By Lisa Green
With accommodations such as Blantyre, Wheatleigh and the Topia Inn, there’s no question that the Berkshires is a prime destination for a luxurious vacation. But what if you prefer to spend your R&R in a more rustic setting? The Berkshires has that too, and your range of options goes from as basic as a tent to an elegant but “chintz free” (as the Race Brook Lodge terms it) suite.
Let’s start at the ground level, literally. The many state forests in the area — Mohawk Trail, October Mountain, Tolland and Windsor, to name a few — contain campgrounds, many of which offer electric and water hookups, flush toilets and showers. Others, such as the Bonnie Brae Cabins and Campsites, offer small rustic cabins and furnished trailers for rental. The Hawk Mountain Lodge is a renovated farmhouse, but if you’d like a pampered camping experience, you can opt out of the guest rooms and book a cabin tent, halfway between camping and staying indoors. Bucksteep Manor, which has English cottage-style rooms in the Manor House, also offers charming, dollhouse-like cabins that are a step above camping. Bedding and towels are provided, but visitors share a central bathhouse (as well as a pool and tennis, basketball and volleyball courts). Best part: there’s always a breathtaking Berkshires landscape just outside your tent, cabin or room.
One of the Berkshires’ most unique sites is Bascom Lodge at the top of Mount Greylock (the highest point in Massachusetts). A rustic 1930s stone and wood lodge, it was built by the Civilian Conservation Crops to provide a way station for hikers and vacationers. In recent years it has been renovated to its Arts & Crafts glory and although the rooms are simple (many with bunk beds, and separate showers and bathrooms) the spectacular view is the attraction here.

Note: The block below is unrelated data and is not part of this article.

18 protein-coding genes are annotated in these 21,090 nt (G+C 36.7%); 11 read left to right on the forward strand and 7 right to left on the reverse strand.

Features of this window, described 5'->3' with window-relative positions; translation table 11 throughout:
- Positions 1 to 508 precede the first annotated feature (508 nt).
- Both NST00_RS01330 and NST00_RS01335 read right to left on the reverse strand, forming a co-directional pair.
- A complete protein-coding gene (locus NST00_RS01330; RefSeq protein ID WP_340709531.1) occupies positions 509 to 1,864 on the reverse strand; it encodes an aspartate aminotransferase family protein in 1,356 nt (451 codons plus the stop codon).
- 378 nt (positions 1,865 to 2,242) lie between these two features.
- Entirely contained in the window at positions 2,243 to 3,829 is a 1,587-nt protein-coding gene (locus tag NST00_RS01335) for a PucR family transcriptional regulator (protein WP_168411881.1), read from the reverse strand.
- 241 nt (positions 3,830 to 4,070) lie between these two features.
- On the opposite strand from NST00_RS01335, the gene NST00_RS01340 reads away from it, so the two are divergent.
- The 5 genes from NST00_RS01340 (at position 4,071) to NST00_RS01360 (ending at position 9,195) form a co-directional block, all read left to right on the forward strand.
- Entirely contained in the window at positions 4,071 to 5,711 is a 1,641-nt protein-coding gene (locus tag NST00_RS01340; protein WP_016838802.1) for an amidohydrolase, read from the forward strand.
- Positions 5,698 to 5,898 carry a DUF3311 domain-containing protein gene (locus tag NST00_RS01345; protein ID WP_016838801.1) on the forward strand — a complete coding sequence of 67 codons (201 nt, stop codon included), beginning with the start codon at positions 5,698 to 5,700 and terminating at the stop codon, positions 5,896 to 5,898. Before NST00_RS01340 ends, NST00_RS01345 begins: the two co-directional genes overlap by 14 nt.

Then there’s that other kind of rustic, the kind that may be related to an inn’s heritage or design style. A few to select from: The Inn at Silver Maple Farm, an elegant bed and breakfast that reflects the region’s Shaker influences. Rooms and common areas are furnished with antique furniture, folk art and hand-painted murals. At Race Brook Lodge, “country rustic” means original rough beam ceilings, plank floors and eclectic furnishings and rooms; some of them were formerly the barn’s hayloft. All rooms have private bathrooms, but no TV or telephone (although there is free wifi) — possibly the most rustic feature of all.
So if it is a rustic escape you are looking for be sure to make sure that the Berkshires are on your list. See you soon.
Lisa Green is a freelance writer and advertising director of www.ruralintelligence.com